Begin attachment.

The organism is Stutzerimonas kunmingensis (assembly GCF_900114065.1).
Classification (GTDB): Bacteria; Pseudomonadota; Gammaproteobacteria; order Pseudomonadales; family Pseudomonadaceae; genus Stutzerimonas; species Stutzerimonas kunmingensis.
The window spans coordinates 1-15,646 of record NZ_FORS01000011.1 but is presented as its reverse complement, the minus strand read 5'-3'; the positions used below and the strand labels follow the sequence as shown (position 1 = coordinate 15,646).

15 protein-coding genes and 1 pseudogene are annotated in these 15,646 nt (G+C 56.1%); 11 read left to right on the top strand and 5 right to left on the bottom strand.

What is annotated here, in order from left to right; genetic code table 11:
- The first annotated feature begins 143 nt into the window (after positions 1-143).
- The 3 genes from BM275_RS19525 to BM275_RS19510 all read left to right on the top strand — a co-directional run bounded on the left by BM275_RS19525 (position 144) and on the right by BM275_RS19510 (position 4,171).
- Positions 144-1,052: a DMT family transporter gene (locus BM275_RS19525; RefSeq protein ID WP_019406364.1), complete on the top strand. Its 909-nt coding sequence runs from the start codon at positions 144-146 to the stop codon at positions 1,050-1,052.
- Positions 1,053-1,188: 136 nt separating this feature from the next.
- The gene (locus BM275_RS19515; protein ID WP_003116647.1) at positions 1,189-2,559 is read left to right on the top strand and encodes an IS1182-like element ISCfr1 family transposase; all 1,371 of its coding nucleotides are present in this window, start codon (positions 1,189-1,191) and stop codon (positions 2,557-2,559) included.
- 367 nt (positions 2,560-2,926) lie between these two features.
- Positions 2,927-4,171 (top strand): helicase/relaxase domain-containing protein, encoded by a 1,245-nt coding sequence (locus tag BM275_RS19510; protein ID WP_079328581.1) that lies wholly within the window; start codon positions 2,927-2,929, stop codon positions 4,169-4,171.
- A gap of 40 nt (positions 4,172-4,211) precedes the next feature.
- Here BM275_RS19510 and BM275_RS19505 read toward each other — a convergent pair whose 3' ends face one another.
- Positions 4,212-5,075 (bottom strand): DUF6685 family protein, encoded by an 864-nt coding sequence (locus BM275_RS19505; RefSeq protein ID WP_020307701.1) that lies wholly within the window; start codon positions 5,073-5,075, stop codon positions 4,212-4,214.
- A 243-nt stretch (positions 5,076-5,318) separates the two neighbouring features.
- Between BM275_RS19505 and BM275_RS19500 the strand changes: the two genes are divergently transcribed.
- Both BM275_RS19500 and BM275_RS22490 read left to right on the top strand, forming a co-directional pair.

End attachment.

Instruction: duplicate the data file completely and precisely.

The organism is Stutzerimonas kunmingensis (assembly GCF_900114065.1).
Classification (GTDB): Bacteria; Pseudomonadota; Gammaproteobacteria; order Pseudomonadales; family Pseudomonadaceae; genus Stutzerimonas; species Stutzerimonas kunmingensis.
The window spans coordinates 1-15,646 of record NZ_FORS01000011.1 but is presented as its reverse complement, the minus strand read 5'-3'; the positions used below and the strand labels follow the sequence as shown (position 1 = coordinate 15,646).

15 protein-coding genes and 1 pseudogene are annotated in these 15,646 nt (G+C 56.1%); 11 read left to right on the top strand and 5 right to left on the bottom strand.

What is annotated here, in order from left to right; genetic code table 11:
- The first annotated feature begins 143 nt into the window (after positions 1-143).
- The 3 genes from BM275_RS19525 to BM275_RS19510 all read left to right on the top strand — a co-directional run bounded on the left by BM275_RS19525 (position 144) and on the right by BM275_RS19510 (position 4,171).
- Positions 144-1,052: a DMT family transporter gene (locus BM275_RS19525; RefSeq protein ID WP_019406364.1), complete on the top strand. Its 909-nt coding sequence runs from the start codon at positions 144-146 to the stop codon at positions 1,050-1,052.
- Positions 1,053-1,188: 136 nt separating this feature from the next.
- The gene (locus BM275_RS19515; protein ID WP_003116647.1) at positions 1,189-2,559 is read left to right on the top strand and encodes an IS1182-like element ISCfr1 family transposase; all 1,371 of its coding nucleotides are present in this window, start codon (positions 1,189-1,191) and stop codon (positions 2,557-2,559) included.
- 367 nt (positions 2,560-2,926) lie between these two features.
- Positions 2,927-4,171 (top strand): helicase/relaxase domain-containing protein, encoded by a 1,245-nt coding sequence (locus tag BM275_RS19510; protein ID WP_079328581.1) that lies wholly within the window; start codon positions 2,927-2,929, stop codon positions 4,169-4,171.
- A gap of 40 nt (positions 4,172-4,211) precedes the next feature.
- Here BM275_RS19510 and BM275_RS19505 read toward each other — a convergent pair whose 3' ends face one another.
- Positions 4,212-5,075 (bottom strand): DUF6685 family protein, encoded by an 864-nt coding sequence (locus BM275_RS19505; RefSeq protein ID WP_020307701.1) that lies wholly within the window; start codon positions 5,073-5,075, stop codon positions 4,212-4,214.
- A 243-nt stretch (positions 5,076-5,318) separates the two neighbouring features.
- Between BM275_RS19505 and BM275_RS19500 the strand changes: the two genes are divergently transcribed.
- Both BM275_RS19500 and BM275_RS22490 read left to right on the top strand, forming a co-directional pair.